AquaBounty gave US news channel ABC a tour of its Panama farm recently, as it waits on Food and Drug Administration (FDA) approval to put its DNA-altered salmon on consumers' plates.
The facility, which has been kept secret for fear of sabotage, is breeding salmon genetically altered to make it grow rapidly in the first year of its life, resulting in fish three times larger than unaltered examples.
The FDA have described the fish as "as safe as food from conventional Atlantic salmon," but have yet to certify it for public sale.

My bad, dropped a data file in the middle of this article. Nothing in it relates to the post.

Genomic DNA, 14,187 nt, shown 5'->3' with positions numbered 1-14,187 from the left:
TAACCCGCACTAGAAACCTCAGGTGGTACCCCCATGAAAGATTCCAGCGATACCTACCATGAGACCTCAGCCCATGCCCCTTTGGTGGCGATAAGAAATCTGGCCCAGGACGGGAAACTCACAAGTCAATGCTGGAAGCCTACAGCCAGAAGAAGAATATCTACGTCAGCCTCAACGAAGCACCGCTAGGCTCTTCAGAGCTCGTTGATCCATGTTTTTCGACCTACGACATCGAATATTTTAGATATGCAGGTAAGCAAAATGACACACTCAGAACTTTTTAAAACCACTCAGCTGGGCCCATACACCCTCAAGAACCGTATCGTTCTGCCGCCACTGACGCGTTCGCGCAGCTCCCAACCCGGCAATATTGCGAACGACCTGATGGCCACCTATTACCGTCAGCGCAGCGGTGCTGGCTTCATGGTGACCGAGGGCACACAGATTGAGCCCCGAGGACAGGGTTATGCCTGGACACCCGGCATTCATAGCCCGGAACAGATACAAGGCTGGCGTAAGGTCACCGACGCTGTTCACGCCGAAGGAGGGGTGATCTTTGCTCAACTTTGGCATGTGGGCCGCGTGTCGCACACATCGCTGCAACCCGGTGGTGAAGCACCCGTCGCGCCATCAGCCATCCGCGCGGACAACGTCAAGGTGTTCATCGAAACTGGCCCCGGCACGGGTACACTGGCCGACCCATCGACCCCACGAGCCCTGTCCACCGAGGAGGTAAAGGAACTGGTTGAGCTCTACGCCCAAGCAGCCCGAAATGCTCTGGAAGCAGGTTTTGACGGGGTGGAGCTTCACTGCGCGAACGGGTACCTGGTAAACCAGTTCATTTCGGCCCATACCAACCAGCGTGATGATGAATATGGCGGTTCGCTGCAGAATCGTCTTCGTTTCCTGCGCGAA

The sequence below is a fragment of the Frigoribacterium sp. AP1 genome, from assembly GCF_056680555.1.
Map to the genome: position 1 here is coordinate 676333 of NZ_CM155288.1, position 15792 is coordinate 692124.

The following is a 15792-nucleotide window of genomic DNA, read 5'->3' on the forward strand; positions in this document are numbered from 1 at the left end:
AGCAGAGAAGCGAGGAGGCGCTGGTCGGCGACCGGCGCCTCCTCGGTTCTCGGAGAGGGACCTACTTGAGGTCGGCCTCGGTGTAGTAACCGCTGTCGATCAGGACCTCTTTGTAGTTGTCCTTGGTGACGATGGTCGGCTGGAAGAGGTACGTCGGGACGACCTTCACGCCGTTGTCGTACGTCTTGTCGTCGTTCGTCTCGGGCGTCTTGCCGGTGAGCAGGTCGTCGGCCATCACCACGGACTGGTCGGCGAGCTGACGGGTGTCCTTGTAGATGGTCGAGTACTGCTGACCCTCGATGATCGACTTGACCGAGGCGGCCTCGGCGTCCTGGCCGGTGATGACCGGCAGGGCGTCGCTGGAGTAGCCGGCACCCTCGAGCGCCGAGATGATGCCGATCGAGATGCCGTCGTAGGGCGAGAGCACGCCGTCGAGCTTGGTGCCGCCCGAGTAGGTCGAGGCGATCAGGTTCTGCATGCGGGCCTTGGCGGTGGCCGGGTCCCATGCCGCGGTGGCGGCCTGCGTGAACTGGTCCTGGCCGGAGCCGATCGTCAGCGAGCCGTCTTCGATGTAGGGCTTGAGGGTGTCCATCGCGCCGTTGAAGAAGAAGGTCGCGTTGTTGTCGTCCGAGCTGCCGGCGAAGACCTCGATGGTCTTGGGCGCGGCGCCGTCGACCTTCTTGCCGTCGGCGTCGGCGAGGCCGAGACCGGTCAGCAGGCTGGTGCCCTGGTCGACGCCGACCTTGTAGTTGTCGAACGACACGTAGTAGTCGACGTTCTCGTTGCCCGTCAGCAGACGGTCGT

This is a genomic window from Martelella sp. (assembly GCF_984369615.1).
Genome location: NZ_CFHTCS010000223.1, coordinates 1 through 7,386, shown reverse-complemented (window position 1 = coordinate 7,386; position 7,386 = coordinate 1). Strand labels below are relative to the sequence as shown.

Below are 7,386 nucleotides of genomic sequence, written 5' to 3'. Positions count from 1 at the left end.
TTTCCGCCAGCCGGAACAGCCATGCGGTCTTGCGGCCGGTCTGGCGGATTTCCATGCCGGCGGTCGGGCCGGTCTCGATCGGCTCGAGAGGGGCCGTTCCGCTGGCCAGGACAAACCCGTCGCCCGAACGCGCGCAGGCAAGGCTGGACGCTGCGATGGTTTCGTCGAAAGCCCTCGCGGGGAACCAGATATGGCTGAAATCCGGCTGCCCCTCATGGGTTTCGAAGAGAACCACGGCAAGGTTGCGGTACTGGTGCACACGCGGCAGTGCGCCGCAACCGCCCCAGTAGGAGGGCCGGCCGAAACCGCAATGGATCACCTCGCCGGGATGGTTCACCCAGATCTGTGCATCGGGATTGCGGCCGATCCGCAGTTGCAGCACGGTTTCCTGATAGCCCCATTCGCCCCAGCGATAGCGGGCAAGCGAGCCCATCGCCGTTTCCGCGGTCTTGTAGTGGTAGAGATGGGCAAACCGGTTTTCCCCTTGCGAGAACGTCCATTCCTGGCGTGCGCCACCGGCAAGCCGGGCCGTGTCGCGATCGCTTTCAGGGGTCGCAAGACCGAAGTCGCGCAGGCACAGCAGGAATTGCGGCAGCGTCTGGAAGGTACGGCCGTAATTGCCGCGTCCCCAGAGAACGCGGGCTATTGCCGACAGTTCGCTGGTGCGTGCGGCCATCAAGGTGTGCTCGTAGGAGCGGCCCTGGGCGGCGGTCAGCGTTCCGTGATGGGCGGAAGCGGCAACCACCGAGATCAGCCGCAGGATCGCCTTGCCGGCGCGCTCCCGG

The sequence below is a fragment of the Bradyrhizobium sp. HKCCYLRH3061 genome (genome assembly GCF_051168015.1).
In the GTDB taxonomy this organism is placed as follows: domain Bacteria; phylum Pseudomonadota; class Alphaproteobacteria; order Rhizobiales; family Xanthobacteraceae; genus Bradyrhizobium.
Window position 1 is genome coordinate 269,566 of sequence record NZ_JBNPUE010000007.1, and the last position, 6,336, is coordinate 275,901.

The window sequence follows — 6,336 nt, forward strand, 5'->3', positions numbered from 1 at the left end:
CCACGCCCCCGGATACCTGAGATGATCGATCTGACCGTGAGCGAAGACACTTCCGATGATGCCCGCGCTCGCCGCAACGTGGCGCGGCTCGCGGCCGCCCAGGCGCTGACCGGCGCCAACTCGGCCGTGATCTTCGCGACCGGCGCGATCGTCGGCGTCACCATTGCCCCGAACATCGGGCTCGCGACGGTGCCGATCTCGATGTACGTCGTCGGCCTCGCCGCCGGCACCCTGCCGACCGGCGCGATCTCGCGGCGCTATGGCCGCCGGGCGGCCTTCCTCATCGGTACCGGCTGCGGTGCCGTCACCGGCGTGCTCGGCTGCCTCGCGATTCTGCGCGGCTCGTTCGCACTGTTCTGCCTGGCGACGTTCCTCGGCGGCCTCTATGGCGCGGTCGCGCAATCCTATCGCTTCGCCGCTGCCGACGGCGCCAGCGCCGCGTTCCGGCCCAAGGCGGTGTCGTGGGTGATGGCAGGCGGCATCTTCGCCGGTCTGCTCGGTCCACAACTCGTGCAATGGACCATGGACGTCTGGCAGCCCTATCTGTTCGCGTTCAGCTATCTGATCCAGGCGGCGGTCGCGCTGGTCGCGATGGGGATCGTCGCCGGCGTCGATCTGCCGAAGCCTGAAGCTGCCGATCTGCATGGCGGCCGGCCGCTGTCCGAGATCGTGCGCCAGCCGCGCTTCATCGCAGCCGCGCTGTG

The company -- which is backed by Linnaeus Capital but subject to a buyout offer from Intrexon -- will go under if FDA approval is not granted soon, which would be a setback both for its investors and for science, according to AquaBounty.
The fish is altered by adding growth genes from Chinook and eels to produce much larger fish, and if it were to be officially approved it would become the first genetically altered animal protein approved for human consumption.
However the company has attracted criticism and fears over its genetic modification, with critics describing it as 'Frankenfish'.
For the full story, and the video report from the Panama farm, see ABC's website.